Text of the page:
OMAHA, Neb. — The Nebraska Public Health Lab, located on the University of Nebraska Medical Center's campus, has been diligently working on finding and identifying COVID-19 variants.
Researchers say finding mutations is critical to making sure vaccines still work to protect against the virus in years to come. While they have found some mutations, they are not the B.1.1.7. mutation out of the United Kingdom or the other common mutations from South Africa and Brazil. In fact, Nebraska is one of just a few states to still have no mutations recorded from these countries.
The lab is partnering with a startup in California to study whole-genome sequencing.
"Viruses like to mutate and we knew that. We thought it would be a way for us to follow how the virus was spreading within Nebraska," director of the Nebraska Public Health Lab Peter Iwen said.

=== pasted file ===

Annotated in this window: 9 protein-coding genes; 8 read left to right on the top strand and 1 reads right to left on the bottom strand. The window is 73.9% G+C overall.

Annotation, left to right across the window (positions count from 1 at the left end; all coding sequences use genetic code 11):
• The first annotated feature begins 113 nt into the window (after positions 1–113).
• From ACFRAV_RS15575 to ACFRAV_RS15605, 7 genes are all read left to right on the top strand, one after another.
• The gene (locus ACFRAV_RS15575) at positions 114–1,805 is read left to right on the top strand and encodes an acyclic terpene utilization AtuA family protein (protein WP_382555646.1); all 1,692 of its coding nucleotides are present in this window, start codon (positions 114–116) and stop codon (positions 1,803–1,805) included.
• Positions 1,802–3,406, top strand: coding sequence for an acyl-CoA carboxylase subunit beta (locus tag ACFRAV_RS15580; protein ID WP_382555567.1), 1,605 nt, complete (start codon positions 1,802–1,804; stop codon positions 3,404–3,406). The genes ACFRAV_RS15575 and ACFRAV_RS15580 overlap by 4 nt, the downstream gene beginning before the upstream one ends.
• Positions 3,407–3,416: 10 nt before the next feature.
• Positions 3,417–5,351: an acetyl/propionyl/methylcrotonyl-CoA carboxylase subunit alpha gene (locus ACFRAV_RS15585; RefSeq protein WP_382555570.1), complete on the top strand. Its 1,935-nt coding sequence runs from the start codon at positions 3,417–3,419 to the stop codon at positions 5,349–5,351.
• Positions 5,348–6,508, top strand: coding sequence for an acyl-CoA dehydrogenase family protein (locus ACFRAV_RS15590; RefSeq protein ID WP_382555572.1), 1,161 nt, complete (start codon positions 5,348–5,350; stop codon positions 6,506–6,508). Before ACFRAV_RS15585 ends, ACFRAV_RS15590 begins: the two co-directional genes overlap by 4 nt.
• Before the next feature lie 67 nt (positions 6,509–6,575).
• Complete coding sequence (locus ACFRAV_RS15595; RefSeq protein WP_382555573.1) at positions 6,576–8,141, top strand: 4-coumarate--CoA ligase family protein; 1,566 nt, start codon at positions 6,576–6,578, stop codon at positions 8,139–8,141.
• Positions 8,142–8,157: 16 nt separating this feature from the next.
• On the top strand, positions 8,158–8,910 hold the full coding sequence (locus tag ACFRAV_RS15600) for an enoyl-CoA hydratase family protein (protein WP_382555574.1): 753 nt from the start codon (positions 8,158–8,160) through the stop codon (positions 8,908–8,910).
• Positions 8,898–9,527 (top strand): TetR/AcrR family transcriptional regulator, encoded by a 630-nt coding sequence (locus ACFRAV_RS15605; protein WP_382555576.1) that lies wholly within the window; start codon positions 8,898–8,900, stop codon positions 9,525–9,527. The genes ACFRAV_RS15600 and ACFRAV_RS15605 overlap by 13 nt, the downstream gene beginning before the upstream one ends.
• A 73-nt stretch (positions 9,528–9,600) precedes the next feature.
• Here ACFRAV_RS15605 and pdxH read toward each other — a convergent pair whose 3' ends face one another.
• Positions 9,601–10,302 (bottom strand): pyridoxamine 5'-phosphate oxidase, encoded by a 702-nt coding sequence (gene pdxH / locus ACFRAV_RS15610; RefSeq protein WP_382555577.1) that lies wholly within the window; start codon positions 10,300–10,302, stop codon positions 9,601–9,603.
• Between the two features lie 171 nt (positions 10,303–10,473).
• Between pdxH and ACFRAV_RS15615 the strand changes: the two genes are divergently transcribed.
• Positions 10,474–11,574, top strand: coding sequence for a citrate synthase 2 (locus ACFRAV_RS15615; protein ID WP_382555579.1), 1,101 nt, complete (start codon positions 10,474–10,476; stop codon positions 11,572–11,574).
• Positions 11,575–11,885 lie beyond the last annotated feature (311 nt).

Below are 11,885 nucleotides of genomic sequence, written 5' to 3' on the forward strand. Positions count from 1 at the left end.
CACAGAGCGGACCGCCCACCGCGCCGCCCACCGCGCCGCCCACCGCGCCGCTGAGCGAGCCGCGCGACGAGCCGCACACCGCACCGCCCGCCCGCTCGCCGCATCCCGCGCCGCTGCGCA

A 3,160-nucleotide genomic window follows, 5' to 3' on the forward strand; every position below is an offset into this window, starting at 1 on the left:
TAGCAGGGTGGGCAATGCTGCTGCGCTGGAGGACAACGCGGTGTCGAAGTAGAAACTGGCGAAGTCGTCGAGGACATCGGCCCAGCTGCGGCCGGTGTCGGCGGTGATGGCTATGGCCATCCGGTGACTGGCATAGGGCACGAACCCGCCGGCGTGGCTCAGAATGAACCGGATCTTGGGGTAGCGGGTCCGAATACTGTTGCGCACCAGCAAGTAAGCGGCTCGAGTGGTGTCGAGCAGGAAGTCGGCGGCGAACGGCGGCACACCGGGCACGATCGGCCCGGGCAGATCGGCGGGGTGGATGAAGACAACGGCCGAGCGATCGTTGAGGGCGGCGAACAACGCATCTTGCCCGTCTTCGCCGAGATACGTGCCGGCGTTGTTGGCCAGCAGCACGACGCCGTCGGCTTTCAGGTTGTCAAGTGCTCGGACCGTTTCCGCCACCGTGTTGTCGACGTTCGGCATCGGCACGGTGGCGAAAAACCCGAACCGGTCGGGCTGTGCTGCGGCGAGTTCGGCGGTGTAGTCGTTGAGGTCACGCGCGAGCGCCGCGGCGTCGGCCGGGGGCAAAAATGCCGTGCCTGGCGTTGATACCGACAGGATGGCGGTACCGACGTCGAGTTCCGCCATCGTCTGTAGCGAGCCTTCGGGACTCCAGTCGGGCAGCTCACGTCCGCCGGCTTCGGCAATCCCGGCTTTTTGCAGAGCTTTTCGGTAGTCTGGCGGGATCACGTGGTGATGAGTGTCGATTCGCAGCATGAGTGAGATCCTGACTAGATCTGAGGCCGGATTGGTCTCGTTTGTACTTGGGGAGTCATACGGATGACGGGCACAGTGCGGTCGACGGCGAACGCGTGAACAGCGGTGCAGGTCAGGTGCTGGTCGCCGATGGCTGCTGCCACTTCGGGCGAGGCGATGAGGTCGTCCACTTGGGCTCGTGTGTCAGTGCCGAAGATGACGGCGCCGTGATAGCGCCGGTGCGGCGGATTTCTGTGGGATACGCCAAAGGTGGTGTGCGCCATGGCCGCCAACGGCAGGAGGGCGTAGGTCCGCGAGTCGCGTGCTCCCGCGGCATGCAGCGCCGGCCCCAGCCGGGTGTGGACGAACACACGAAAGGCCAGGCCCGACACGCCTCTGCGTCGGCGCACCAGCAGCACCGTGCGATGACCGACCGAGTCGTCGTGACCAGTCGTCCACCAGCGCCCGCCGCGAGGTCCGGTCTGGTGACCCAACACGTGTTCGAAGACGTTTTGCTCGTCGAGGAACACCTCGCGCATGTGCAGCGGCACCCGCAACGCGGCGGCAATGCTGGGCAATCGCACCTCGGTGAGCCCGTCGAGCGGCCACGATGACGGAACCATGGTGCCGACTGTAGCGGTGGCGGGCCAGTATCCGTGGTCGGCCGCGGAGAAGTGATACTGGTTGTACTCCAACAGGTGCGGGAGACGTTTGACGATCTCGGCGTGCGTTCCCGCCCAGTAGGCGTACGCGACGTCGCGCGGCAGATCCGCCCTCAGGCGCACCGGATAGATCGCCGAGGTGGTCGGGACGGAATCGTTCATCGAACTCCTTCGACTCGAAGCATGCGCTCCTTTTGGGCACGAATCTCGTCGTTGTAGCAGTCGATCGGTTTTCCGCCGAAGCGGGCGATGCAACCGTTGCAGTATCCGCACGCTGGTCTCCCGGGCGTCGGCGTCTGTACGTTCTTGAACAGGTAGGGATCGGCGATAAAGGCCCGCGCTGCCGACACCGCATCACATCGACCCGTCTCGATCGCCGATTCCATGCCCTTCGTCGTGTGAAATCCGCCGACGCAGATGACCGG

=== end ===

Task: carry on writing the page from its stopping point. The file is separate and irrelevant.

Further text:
The variants found by UNMC researchers include mutations that can possibly reduce the ability of the virus to cause severe symptoms.
"If you want to put a name on a mutation as a good mutation, these are actually good because it actually decreased the variants of the virus," Iwen said. "We've had certain groups of people who have developed high viral loads within their bodies, but have no symptoms. They were elderly people and we thought wow that's interesting."
Just like most viruses, COVID-19 is constantly mutating. The research being done by the Nebraska Public Health Lab and UNMC will help scientists adjust vaccines to still offer full protection against the virus in the coming years.